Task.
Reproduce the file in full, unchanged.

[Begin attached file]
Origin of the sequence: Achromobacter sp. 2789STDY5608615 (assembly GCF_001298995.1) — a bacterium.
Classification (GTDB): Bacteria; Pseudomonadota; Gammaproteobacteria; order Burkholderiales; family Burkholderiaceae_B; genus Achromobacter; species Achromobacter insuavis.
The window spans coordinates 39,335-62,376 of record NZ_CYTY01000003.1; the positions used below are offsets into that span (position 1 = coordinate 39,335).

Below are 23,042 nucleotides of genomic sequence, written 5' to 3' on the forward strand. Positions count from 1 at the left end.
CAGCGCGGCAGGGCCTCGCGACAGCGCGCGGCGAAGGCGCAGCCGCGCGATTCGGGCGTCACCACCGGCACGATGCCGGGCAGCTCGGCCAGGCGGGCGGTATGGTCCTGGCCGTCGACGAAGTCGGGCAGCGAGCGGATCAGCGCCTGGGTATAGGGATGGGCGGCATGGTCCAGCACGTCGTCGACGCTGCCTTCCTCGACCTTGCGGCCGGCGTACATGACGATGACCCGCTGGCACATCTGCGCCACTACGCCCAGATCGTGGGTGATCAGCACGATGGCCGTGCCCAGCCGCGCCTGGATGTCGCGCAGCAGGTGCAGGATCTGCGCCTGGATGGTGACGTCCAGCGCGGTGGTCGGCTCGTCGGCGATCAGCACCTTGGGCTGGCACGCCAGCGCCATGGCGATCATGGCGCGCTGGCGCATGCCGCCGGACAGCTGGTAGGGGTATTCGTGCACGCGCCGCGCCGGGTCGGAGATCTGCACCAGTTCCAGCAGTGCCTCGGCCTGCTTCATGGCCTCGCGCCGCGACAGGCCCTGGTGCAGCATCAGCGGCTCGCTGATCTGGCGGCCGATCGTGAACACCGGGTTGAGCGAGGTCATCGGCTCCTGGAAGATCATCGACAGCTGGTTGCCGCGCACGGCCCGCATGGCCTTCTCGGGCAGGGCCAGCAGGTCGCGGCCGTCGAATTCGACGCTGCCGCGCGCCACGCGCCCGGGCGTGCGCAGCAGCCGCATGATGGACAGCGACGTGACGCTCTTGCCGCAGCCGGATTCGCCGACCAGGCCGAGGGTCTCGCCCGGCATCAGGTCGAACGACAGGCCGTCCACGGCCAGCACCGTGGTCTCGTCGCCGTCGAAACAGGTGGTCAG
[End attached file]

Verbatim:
Origin of the sequence: Achromobacter sp. 2789STDY5608615 (assembly GCF_001298995.1) — a bacterium.
Classification (GTDB): Bacteria; Pseudomonadota; Gammaproteobacteria; order Burkholderiales; family Burkholderiaceae_B; genus Achromobacter; species Achromobacter insuavis.
The window spans coordinates 39,335-62,376 of record NZ_CYTY01000003.1; the positions used below are offsets into that span (position 1 = coordinate 39,335).

Below are 23,042 nucleotides of genomic sequence, written 5' to 3' on the forward strand. Positions count from 1 at the left end.
CAGCGCGGCAGGGCCTCGCGACAGCGCGCGGCGAAGGCGCAGCCGCGCGATTCGGGCGTCACCACCGGCACGATGCCGGGCAGCTCGGCCAGGCGGGCGGTATGGTCCTGGCCGTCGACGAAGTCGGGCAGCGAGCGGATCAGCGCCTGGGTATAGGGATGGGCGGCATGGTCCAGCACGTCGTCGACGCTGCCTTCCTCGACCTTGCGGCCGGCGTACATGACGATGACCCGCTGGCACATCTGCGCCACTACGCCCAGATCGTGGGTGATCAGCACGATGGCCGTGCCCAGCCGCGCCTGGATGTCGCGCAGCAGGTGCAGGATCTGCGCCTGGATGGTGACGTCCAGCGCGGTGGTCGGCTCGTCGGCGATCAGCACCTTGGGCTGGCACGCCAGCGCCATGGCGATCATGGCGCGCTGGCGCATGCCGCCGGACAGCTGGTAGGGGTATTCGTGCACGCGCCGCGCCGGGTCGGAGATCTGCACCAGTTCCAGCAGTGCCTCGGCCTGCTTCATGGCCTCGCGCCGCGACAGGCCCTGGTGCAGCATCAGCGGCTCGCTGATCTGGCGGCCGATCGTGAACACCGGGTTGAGCGAGGTCATCGGCTCCTGGAAGATCATCGACAGCTGGTTGCCGCGCACGGCCCGCATGGCCTTCTCGGGCAGGGCCAGCAGGTCGCGGCCGTCGAATTCGACGCTGCCGCGCGCCACGCGCCCGGGCGTGCGCAGCAGCCGCATGATGGACAGCGACGTGACGCTCTTGCCGCAGCCGGATTCGCCGACCAGGCCGAGGGTCTCGCCCGGCATCAGGTCGAACGACAGGCCGTCCACGGCCAGCACCGTGGTCTCGTCGCCGTCGAAACAGGTGGTCAG